I don’t have what you would call a healthy relationship with my work. I am self aware enough to realise this but not really mentally equipped to do anything about it. I lurch from frustration to disengagement to obsession to anxiety and back again on a pretty regular basis.
Currently I am hovering somewhere between obsession and anxiety. Leaning towards the latter.
I am endlessly fascinated with the workings of the ‘world wide web’ but I do wonder whether my temperament would have been better suited to a less fast moving pursuit.
Like most (British) people I suffer a little bit from impostor syndrome but actually I can cope with it. I’m not bad at what I do — at least in my own opinion. I’ve carved a decent career out for myself and for the most part I know what I am talking about. I’ve been lucky enough to surf a couple of career waves; firstly the early days of social media and more latterly the GDS led revolution in Government digital. Partly it was a case of right place, right time each time but still I did, and am doing, OK.
These last 18 months or so (and more precisely the last 10) though, I’ve felt a bit like a footballer plucked from the Conference and dropped straight in to the Premiership. The scale of interest in the work of the ONS and its website is incredible. People, important people, really care and are watching carefully. You can almost feel their eyes on you. I keep expecting to buckle under the pressure but I haven’t. Yet. I’m pretty sure I’ve never worked harder nor been prouder of anything I’ve been involved in (even if much of the credit for the real work goes elsewhere) but I am fraying around the edges and it is becoming noticeable.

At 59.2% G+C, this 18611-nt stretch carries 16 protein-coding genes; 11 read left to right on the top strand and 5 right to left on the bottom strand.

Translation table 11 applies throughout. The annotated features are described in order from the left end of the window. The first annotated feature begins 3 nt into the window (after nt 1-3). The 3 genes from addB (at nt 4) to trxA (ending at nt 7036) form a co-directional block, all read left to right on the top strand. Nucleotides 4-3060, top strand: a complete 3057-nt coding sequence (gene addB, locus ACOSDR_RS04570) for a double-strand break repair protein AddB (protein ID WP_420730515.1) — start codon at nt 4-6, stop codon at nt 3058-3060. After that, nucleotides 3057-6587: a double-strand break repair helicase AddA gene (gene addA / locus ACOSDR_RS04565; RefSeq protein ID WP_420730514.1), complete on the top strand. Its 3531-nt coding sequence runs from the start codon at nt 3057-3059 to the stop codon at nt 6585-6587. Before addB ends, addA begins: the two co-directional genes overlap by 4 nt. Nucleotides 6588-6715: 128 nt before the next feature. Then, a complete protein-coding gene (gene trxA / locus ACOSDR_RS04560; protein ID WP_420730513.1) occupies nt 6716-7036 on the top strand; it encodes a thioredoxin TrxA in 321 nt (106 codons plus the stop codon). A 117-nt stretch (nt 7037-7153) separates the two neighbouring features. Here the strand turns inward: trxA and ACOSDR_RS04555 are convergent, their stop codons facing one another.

I found myself doing quite a lot of public speaking this year. Something new for me and utterly terrifying each and every time. I know the speaking opportunities I get have little to do with me and everything to do with people being interested in the ONS but it was good for me. I learned a lot about myself. Particularly how close to the wind I am prone to sail. I have become the face and the voice of ONS digital publicly even while others have proved to be the brains, heart and hands! The thing is it added something new for me to stress and obsess over and it was already a crowded waiting room.
My epiphany these last few days has been that I am never going to be completely happy with the work that has been done and never, ever going to be satisfied with my contribution personally. I need to find a way to come to terms with that because I am proud of what has been achieved. I am proud of how we went about doing it. I am proud of how hard all the team have worked to get us where we are today.
Yet here I am. One week from D-Day. Home and unwell. Wondering if I am really ill or is it psychosomatic? I’m pretty sure I just have flu but I am not a doctor (head or otherwise) and I’m wondering is it just a lack of vitamin C in my diet that has worn me down or if the anxiety is manifesting in physical symptoms.
Honestly I am not sure it matters. I have a deadline, a to-do list and a team to lead. Whether it is the voices in my head or the germs invading my body I still need to get past this and get back to work.
Because here is the strange thing. I really enjoy what I do. Sure I could do without the horrible commute and gnawing doubt but I work with great people and am doing genuinely interesting work in exactly the way I have always wanted to. So I am a lucky man really and need to remind myself of that. In fact maybe that is exactly what I have just done. Blogging as therapy, indeed.